Cymbals Eat Guitars
Ancient Melodies of the Future
by Jennifer Farmer

Cymbals Eat Guitars are an interesting band. They call New York City home, but don’t live in Brooklyn, or even Manhattan. They choose to stay in sleepy Staten Island, away from the music meccas. Perhaps their sound is more unique for it, but they won’t admit to it. They are a quartet of humble dudes who aren’t afraid to seek help when it’s needed. Despite the stress that comes with members leaving and holding auditions for replacements (all while writing a follow-up to a critically praised debut album), they’ve managed to keep a tight focus on the future, while refining their much buzzed about sound. Their charmingly hazy and sweeping, chaotic melodies have earned comparisons to Built to Spill and various other ’90s indie-rock bands, but they aren’t even old enough to have experienced Dough Martsch in his heyday. After listening to tracks off their forthcoming record, Lenses Alien, however, it becomes a moot point. Cymbals Eat Guitars have solidified their own sound, grown as a band, and are truly coming into their own.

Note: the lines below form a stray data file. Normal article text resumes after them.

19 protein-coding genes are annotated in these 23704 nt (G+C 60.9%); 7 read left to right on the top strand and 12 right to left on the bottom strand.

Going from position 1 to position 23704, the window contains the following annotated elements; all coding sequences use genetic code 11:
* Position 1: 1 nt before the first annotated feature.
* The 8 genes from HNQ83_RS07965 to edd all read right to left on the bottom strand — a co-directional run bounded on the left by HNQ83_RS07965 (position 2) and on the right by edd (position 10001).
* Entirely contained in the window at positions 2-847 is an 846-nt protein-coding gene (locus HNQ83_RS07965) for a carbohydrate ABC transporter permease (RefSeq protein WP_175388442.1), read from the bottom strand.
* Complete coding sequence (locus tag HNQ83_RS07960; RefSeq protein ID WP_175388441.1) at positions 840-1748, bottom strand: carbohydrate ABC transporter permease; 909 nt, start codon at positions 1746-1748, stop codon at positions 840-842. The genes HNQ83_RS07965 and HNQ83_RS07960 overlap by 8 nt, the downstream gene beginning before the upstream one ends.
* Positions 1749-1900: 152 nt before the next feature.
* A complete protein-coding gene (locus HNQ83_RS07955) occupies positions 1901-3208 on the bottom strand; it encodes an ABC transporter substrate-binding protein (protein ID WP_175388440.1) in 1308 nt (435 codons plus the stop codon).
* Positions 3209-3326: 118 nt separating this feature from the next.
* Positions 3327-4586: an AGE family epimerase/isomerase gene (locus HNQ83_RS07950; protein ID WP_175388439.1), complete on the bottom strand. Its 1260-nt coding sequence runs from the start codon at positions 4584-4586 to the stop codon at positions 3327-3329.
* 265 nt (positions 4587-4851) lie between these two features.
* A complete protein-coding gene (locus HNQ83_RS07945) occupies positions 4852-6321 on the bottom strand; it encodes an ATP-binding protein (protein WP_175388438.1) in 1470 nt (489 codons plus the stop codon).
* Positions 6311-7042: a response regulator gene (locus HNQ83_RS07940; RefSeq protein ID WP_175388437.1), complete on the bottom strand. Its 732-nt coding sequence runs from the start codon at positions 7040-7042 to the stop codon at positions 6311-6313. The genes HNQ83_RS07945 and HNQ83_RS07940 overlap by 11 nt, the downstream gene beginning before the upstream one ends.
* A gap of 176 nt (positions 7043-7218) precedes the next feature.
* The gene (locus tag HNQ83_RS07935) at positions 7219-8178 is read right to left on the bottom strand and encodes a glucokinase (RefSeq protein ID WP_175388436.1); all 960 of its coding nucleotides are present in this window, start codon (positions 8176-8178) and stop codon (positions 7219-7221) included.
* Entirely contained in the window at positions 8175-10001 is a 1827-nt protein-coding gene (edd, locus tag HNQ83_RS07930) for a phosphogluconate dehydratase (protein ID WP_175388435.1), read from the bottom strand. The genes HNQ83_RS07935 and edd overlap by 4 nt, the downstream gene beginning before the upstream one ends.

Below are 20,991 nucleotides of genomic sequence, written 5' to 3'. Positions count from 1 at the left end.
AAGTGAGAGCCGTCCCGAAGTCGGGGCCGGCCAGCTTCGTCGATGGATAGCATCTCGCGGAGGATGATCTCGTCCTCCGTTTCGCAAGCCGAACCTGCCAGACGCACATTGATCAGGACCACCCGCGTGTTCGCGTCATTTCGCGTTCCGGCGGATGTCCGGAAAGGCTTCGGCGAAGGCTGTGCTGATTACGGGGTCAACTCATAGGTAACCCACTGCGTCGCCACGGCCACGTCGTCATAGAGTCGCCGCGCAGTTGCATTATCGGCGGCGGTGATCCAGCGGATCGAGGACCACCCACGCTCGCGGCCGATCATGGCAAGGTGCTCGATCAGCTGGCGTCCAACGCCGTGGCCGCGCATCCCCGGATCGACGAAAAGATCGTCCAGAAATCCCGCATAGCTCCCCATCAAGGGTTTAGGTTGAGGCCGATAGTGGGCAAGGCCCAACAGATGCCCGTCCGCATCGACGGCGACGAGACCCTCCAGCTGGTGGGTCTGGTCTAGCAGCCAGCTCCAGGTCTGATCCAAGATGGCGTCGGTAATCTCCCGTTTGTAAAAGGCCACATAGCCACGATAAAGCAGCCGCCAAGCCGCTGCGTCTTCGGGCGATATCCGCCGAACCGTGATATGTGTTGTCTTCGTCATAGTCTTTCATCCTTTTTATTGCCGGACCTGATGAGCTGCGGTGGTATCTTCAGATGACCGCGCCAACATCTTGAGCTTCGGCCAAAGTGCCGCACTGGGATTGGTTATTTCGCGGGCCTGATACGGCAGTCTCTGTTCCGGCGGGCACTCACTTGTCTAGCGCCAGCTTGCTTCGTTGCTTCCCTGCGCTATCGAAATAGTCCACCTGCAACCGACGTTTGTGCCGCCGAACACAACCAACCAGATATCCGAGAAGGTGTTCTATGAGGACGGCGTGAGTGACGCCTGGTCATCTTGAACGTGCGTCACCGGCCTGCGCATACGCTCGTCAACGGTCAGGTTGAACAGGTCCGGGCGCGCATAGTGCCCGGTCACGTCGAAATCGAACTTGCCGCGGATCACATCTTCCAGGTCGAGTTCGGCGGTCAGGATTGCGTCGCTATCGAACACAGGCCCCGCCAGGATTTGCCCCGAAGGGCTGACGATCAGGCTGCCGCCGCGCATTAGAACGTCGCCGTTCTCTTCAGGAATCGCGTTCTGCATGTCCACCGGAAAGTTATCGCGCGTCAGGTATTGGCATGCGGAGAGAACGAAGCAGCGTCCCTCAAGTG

I had the opportunity to catch up with Joe D’Agostino, lead vocalist and guitarist, via phone last week, and he spoke of these trials, as well as the band’s bright future.

You guys are from Staten Island, and I can honestly say that I haven’t heard much music from Staten Island. Does it ever feel like you’re living in the “other” borough with Brooklyn being so close?

Joe D’Agostino: We’re all from New Jersey, and I moved to Staten Island when I went away to college and I’ve been here since. It’s quiet, and I’m okay with that. From an artistic standpoint, it’s good to be in isolation and not really be a part of a musical community at all, which I guess we’re not. That’s not to say that all bands in Brooklyn sound the same or something, but I feel like we have our thing going on over here.

How did you guys end up staring the band?

JD: Matt Miller (drums) and I have been in bands together since 10th grade, and when we went away to college, I kept playing music. During the summers, we would get together and play my songs and sometimes record them. That’s kind of how it started. Matt Whipple (bass) joined about a year and a half ago after our bassist quit sort of unceremoniously after the first U.S. tour. Brian (Hamilton, keyboards) joined shortly before he did. Both of them just tried out, and we were lucky enough to find guys that were perfectly suited for the job.

Did you record most of the early stuff yourselves then? How’d that translate into a record?